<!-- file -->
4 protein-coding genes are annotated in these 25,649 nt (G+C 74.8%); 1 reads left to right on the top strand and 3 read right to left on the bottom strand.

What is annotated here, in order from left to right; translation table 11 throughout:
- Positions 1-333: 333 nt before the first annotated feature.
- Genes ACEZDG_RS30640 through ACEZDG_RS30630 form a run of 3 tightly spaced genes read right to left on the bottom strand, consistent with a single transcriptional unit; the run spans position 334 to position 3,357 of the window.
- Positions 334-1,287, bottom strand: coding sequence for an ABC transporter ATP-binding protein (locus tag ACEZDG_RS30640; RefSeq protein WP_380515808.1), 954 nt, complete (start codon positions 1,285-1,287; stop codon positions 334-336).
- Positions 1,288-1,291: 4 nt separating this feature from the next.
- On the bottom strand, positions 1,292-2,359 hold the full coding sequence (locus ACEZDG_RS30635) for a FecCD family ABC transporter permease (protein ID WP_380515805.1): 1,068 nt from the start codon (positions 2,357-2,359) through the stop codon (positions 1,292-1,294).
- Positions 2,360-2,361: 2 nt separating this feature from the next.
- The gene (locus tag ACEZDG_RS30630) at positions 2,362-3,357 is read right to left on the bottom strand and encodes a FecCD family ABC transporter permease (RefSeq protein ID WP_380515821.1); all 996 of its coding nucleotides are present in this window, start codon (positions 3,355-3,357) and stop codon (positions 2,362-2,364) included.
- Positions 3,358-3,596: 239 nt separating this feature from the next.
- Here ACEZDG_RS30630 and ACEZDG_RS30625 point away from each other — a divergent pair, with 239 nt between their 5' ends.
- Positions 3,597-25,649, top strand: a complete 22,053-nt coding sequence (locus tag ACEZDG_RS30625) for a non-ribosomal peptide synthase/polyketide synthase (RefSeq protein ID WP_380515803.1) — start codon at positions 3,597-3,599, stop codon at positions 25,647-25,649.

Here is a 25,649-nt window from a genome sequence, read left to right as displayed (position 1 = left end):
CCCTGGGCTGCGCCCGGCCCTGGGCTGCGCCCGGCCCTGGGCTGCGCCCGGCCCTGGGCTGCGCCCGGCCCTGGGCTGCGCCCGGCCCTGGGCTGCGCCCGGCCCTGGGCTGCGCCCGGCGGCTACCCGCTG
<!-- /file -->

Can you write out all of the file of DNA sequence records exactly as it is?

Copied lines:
4 protein-coding genes are annotated in these 25,649 nt (G+C 74.8%); 1 reads left to right on the top strand and 3 read right to left on the bottom strand.

What is annotated here, in order from left to right; translation table 11 throughout:
- Positions 1-333: 333 nt before the first annotated feature.
- Genes ACEZDG_RS30640 through ACEZDG_RS30630 form a run of 3 tightly spaced genes read right to left on the bottom strand, consistent with a single transcriptional unit; the run spans position 334 to position 3,357 of the window.
- Positions 334-1,287, bottom strand: coding sequence for an ABC transporter ATP-binding protein (locus tag ACEZDG_RS30640; RefSeq protein WP_380515808.1), 954 nt, complete (start codon positions 1,285-1,287; stop codon positions 334-336).
- Positions 1,288-1,291: 4 nt separating this feature from the next.
- On the bottom strand, positions 1,292-2,359 hold the full coding sequence (locus ACEZDG_RS30635) for a FecCD family ABC transporter permease (protein ID WP_380515805.1): 1,068 nt from the start codon (positions 2,357-2,359) through the stop codon (positions 1,292-1,294).
- Positions 2,360-2,361: 2 nt separating this feature from the next.
- The gene (locus tag ACEZDG_RS30630) at positions 2,362-3,357 is read right to left on the bottom strand and encodes a FecCD family ABC transporter permease (RefSeq protein ID WP_380515821.1); all 996 of its coding nucleotides are present in this window, start codon (positions 3,355-3,357) and stop codon (positions 2,362-2,364) included.
- Positions 3,358-3,596: 239 nt separating this feature from the next.
- Here ACEZDG_RS30630 and ACEZDG_RS30625 point away from each other — a divergent pair, with 239 nt between their 5' ends.
- Positions 3,597-25,649, top strand: a complete 22,053-nt coding sequence (locus tag ACEZDG_RS30625) for a non-ribosomal peptide synthase/polyketide synthase (RefSeq protein ID WP_380515803.1) — start codon at positions 3,597-3,599, stop codon at positions 25,647-25,649.

Here is a 25,649-nt window from a genome sequence, read left to right as displayed (position 1 = left end):
CCCTGGGCTGCGCCCGGCCCTGGGCTGCGCCCGGCCCTGGGCTGCGCCCGGCCCTGGGCTGCGCCCGGCCCTGGGCTGCGCCCGGCCCTGGGCTGCGCCCGGCCCTGGGCTGCGCCCGGCGGCTACCCGCTG